Meeting management is one of the most important business skills you can have. After all, meetings are a time suck. Middle managers use up to 35% and upper managers up to 50% of their time in meetings. To ensure that your meetings don’t require an excessive amount of time, you need to learn how to run meetings.
If you’re new to organizing meetings or want to improve the way you manage meetings, this guide is for you. Read on to learn step-by-step how you can effectively manage your next meeting.
Do you really need a meeting?
First things first:
Before you even start planning your meeting, you need to ask yourself if you really need a meeting. Chances are you don’t need one.
At least 30% of the time workers spend in meetings are considered unproductive. A more effective way to handle a lot of these unnecessary meetings would be to send emails, write notifications or schedule one-on-one meetings.
To figure out if your meeting is necessary or not, you should ask yourself:
What do you want to achieve with your meeting? Every meeting should have a goal and by defining what that goal is, you can eliminate all meetings with obscure goals.
Is there a more effective way to communicate what you want to discuss? For example, would it be faster and less time-consuming to send a document using Google Docs or other collaboration tools? If yes, your meeting isn’t necessary.
Is it absolutely crucial that you get feedback or outside input to make progress? If you can solve the problem yourself, your co-workers shouldn’t have to sacrifice their time.
Meeting Management: Planning is key
If you conclude that your meeting is necessary, the next step is to start planning it. This stage is key to managing an effective meeting.
This is what you need to plan:
- The attendee list. There’s one rule for your attendee list: it needs to be as short as possible. Only those who have a clear role at your meeting should be invited.
- The agenda. Your agenda lists the goals for your meeting so that everyone’s on the same page. Make sure you create a specific agenda that you send out to your co-workers before the meeting.
- Length. While you might want to schedule a long meeting “just in case,” it’s far better to keep it as short as possible. That way, you ensure that meeting participants are focused on the agenda. There’s no ideal length, as it depends on your agenda, participants and so forth. Many experts recommend 15 minutes. In any case, you shouldn’t schedule in more than 30 minutes.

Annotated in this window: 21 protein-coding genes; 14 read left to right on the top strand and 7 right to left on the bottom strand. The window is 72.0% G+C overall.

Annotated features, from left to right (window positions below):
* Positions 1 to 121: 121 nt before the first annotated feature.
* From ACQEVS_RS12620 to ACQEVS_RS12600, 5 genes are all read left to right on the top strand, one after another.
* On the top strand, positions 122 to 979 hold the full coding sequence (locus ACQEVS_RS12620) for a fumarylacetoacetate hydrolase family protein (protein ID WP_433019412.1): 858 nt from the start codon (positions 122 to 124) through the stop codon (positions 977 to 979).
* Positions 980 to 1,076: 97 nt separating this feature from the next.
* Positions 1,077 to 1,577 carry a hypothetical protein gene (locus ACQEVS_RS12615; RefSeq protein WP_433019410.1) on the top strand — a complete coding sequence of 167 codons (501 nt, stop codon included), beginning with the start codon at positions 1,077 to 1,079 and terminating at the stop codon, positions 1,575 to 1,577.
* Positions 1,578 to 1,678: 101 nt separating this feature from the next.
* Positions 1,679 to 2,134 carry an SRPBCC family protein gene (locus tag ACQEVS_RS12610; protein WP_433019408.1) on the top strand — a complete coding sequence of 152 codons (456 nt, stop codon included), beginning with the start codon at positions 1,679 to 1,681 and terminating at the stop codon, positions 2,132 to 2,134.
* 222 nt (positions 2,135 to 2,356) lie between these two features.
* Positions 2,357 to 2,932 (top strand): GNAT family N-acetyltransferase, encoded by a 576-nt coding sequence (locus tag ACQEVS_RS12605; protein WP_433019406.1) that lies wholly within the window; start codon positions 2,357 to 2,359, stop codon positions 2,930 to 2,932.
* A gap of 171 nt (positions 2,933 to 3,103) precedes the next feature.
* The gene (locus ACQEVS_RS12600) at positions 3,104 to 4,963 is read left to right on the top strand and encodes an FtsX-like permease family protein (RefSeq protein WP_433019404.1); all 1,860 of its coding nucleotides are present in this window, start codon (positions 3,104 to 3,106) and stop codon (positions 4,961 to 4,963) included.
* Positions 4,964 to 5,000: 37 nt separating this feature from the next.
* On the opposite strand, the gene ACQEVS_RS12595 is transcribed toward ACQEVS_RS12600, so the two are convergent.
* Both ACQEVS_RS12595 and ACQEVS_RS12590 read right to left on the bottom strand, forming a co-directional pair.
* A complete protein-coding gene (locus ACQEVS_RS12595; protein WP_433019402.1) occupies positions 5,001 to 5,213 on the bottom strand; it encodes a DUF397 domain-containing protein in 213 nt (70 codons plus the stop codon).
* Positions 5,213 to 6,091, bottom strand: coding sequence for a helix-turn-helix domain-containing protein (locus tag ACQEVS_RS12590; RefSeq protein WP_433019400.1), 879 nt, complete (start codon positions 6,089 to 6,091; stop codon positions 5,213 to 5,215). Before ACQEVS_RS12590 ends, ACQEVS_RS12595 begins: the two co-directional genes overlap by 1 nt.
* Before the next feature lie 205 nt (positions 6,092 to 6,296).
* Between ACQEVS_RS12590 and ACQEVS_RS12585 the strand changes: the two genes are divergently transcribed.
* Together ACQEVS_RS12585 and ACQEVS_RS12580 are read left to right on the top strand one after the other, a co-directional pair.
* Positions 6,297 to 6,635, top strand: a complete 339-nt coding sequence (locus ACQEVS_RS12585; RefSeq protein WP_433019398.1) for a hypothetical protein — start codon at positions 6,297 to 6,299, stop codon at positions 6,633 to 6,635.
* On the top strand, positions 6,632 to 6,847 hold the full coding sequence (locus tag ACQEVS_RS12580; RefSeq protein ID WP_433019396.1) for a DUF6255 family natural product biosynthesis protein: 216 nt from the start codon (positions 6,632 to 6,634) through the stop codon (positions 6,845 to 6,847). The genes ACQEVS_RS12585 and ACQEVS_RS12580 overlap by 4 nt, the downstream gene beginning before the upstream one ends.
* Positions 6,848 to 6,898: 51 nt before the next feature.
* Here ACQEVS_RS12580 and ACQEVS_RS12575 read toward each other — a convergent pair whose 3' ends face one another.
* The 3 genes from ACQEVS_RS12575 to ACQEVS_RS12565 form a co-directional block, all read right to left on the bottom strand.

- Meeting time. Again, the meeting time depends on your individual needs. But according to a study by WhenIsGood.net, the ideal meeting time is at 3pm on Tuesdays.
- Amenities and meeting environment. While they might seem like mere details, amenities and work environment have a huge impact on your productivity. For example, studies show that natural light is better than artificial light and water can increase productivity by 14%.
Now you know what you need to plan. What’s left is the actual planning, which can be a demanding task.
Need some technical help to keep track of everything?
Minute helps you plan and manage your meetings (full disclosure: you’re reading our blog). With the app, you can create the agenda together with your co-workers and share files and documents.
Meeting Management: Your role as the meeting manager
When you’ve planned your meeting, it’s time to execute on your plan.
This is where you as the meeting manager get to shine and show your co-workers how an effective meeting is run.
What is the role of a meeting leader?
During the meeting, your primary role as the meeting manager is to:
- Ensure that the meeting runs smoothly.
- Ensure that everyone contributes to the meeting outcome.
- Ensure that the meeting objectives are met.
Your role as the leader is not to do all the speaking. Quite the opposite; your role is to ensure that everyone who attends the meeting collaborates to achieve meeting objectives.
Meeting Management: How to tackle problem situations
There are several problem situations that can come up during a meeting. You as the manager are in charge of resolving these problems.